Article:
These are the main findings of the Trial Chamber. As we all know, some parts of this judgment have remained disputable given that General Gotovina was sentenced to 24 years (and General Markac to 18) due to Trial Chamber’s conclusion that General Gotovina had executed illegal artillery attacks against the towns of Knin, Benkovac, Obrovac and Gracac.

That’s why we needed to wait for the final verdict by the Appeals Chamber regarding the disputed matters left from the Trial Chamber judgment, and that final judgment arrived on 16 November 2012. (Acquitting the Croatian generals of all charges).

Appeals Chamber verdict

6 and 7. Joint Criminal Enterprise and housing laws

There was no Joint Criminal Enterprise on the Croatian side. The Appeal Chamber had quashed Trial Chamber judgment on that count, concluding that the Krajina Serbs were not deported from Knin, Benkovac, Obrovac and Gracac, and with that, the Croatian authorities did not deport the Krajina Serbs nor did the Joint Criminal Enterprise involving the Croatian leadership, especially Franjo Tudjman, Gojko Susak, Zvonimir Cervenko, Ante Gotovina, Jure Radic and Mladen Markac – exist.

Furthermore, after the Appeal Chamber verdict, it can be concluded that the Croatian leadership did not pass discriminatory housing laws after Operation Storm (see firstly the Government regulation and then the Temporary assumption and administration of certain property Act/Government Gazette NN 073/1995). That is, the Trial Chamber had found that those housing laws were in breach of the international law as they were introduced after the Serbs from Knin, Benkovac, Obrovac and Gracac were deported from Croatia. However, given that the Appeals Chamber had quashed the finding that the Serbs were displaced, that is deported, the conclusion that housing laws passed after Operation Storm were in contravention of the international humanitarian law must also be quashed.


Croatia's Capital Zagreb  Prepares For The 20 Anniversary Of Operation Storm and Liberation From Serb Occupation Military Parade and Celebrations of Independence to be held 4th August 2015 Photo: FAH


The ICTY concluded the following:

1. There was no Joint Criminal Enterprise from the Croatian side.

2. Krajina Serbs were not deported from Croatia by the Croatian authorities but left Croatia out of other reasons not associated with any Croatian officials’ illegal behaviour;

3. Not only that the Croatian authorities did not permit crimes against Serbs and Serbs’ property, but they were actively against those crimes;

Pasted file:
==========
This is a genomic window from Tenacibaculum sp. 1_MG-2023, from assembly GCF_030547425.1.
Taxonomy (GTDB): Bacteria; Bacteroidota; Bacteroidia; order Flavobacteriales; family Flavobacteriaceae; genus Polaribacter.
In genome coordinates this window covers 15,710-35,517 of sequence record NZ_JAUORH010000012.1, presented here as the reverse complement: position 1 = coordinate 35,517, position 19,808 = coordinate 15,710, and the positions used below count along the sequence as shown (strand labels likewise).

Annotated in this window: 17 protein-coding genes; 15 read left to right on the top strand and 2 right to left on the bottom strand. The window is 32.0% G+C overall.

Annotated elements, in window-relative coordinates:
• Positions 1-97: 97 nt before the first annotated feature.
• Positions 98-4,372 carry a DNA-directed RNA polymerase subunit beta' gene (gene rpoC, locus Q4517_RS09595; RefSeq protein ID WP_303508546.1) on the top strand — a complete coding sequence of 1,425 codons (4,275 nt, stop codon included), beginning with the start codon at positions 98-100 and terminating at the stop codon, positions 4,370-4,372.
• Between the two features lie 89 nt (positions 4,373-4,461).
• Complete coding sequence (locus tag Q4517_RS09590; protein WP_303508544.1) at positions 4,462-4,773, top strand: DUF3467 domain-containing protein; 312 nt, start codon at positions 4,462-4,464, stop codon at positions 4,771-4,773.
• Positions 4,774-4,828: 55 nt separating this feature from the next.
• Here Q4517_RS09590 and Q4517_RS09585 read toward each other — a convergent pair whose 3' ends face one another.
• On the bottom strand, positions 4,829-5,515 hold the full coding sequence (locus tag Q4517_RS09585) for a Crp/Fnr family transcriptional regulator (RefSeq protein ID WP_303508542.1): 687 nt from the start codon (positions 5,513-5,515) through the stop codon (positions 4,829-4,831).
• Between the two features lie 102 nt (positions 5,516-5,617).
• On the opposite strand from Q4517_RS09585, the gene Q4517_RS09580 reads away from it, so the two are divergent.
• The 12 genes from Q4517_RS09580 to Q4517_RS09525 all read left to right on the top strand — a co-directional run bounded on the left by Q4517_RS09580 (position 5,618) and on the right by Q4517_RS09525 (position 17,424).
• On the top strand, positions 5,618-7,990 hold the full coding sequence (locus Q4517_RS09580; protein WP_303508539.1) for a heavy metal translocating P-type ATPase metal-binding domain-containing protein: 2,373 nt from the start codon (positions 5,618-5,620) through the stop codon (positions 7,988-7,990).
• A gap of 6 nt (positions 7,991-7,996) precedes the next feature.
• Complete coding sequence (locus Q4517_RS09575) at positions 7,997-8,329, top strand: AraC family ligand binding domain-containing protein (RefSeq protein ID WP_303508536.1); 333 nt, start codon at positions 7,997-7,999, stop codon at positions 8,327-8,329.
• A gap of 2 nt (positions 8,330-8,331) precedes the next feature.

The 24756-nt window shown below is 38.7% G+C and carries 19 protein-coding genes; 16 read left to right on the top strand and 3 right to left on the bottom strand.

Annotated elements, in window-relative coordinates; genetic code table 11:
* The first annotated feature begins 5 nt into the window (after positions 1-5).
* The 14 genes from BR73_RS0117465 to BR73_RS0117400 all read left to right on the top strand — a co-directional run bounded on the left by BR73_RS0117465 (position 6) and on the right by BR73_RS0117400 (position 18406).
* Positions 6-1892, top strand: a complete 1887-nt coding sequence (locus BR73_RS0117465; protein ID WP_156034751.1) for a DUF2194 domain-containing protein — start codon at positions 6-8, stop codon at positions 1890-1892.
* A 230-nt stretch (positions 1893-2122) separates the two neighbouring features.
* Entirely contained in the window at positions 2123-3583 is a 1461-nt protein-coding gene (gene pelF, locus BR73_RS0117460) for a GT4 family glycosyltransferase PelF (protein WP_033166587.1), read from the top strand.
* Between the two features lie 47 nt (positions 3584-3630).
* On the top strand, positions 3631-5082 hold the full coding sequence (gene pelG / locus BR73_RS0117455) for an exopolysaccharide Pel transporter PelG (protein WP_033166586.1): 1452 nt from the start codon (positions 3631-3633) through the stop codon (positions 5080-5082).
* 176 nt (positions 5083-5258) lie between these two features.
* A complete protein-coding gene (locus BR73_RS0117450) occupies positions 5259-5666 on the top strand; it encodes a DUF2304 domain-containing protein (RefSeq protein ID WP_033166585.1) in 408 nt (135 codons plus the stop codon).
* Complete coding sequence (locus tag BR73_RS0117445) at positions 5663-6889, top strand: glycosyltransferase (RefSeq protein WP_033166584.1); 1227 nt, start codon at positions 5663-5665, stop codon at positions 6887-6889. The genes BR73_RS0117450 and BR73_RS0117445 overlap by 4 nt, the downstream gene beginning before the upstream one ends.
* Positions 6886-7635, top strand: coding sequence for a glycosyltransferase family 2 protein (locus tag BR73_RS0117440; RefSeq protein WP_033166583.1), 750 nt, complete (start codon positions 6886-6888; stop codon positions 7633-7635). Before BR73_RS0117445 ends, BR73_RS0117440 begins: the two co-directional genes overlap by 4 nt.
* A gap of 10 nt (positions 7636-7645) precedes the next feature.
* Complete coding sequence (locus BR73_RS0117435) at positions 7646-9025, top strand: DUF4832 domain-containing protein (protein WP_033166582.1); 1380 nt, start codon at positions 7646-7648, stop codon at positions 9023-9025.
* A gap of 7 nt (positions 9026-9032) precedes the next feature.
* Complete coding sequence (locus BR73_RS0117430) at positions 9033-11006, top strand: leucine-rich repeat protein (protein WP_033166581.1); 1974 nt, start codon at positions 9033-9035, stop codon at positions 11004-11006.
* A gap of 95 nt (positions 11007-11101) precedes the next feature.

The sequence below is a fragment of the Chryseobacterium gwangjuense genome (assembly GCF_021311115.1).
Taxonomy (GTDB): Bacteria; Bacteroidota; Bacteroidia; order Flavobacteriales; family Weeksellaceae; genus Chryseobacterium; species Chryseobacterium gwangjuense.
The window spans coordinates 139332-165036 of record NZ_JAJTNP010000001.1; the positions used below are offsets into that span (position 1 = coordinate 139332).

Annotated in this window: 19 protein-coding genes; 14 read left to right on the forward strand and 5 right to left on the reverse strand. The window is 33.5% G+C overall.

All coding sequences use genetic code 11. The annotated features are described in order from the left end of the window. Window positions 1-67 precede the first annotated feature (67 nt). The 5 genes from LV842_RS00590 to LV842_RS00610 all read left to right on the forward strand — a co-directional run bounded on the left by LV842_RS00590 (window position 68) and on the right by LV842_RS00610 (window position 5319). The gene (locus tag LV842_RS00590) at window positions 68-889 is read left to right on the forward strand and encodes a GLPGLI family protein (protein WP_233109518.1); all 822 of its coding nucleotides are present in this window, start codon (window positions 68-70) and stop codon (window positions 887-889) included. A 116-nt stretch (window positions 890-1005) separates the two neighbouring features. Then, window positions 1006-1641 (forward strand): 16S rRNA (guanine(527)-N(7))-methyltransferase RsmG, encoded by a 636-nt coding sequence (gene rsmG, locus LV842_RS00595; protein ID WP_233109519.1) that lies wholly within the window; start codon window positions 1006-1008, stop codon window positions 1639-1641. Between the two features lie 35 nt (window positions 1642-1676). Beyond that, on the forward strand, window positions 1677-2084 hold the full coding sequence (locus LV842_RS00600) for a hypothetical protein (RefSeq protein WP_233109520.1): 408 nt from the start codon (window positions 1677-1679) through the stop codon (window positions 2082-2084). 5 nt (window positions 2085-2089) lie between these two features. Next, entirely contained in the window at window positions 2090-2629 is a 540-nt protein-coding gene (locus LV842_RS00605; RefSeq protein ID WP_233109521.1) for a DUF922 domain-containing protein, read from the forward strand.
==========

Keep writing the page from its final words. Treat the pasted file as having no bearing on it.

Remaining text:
4. It’s confirmed that 20,000 houses were not burned after Operation Storm. The number is probably closer to 5,000, and that, in both Sectors, North and South.

5. The judgment has found that a total of 44 civilians were killed by the Croatian forces, not 320 as the Prosecution claimed, not 600 as HHO claimed and especially not 2,000 as claimed by „Veritas“ i Savo Strbac.

6. There were no politics of non-investigation of crimes by the Croatian authorities.

7. The housing laws after Operation Storm were not in a collision with the international humanitarian law.”

Written and Translated from the Croatian language by Ina Vukic, Prof. (Zgb), B.A., M.A.Ps. (Syd)

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Croatia: ‘ With Kolinda Grabar-Kitarovic “Berlin Wall” To Finally Tumble Down ‘

In one week, on January 11, Croatian presidential candidates Ivo Josipovic and Kolinda Grabar-Kitarovic face their final battle for the Office of the President. One of the more significant platforms pursued by Grabar-Kitarovic in her election campaign isthe return to where Franjo Tudjman stopped.
He (Tudjman) is a man who gathered us all around the idea of freedom and independent Croatia and, led by him, the Croatian people and all the citizens who fought for Croatia, our state was created and it’s now our duty to complete the work he started and take Croatia into prosperity,” she said in December 2014 at the 15th anniversary of Tudjman’s death.

January 4, 2015

Kolinda Grabar-Kitarovic Candidate for President of Croatia

When Croatia seceded from Yugoslavia in 1991 the communist Yugoslav Secret Police (KOS, UDBA) controlled a great deal and Croatia was faced with a brutal war of Serb/Yugoslav People’s Army aggression. This was the time just after the “Berlin Wall” came down, promising freedom and democracy to Eastern European countries that had been suffocated by Soviet-led or Soviet associated communist regime for decades, since WWII.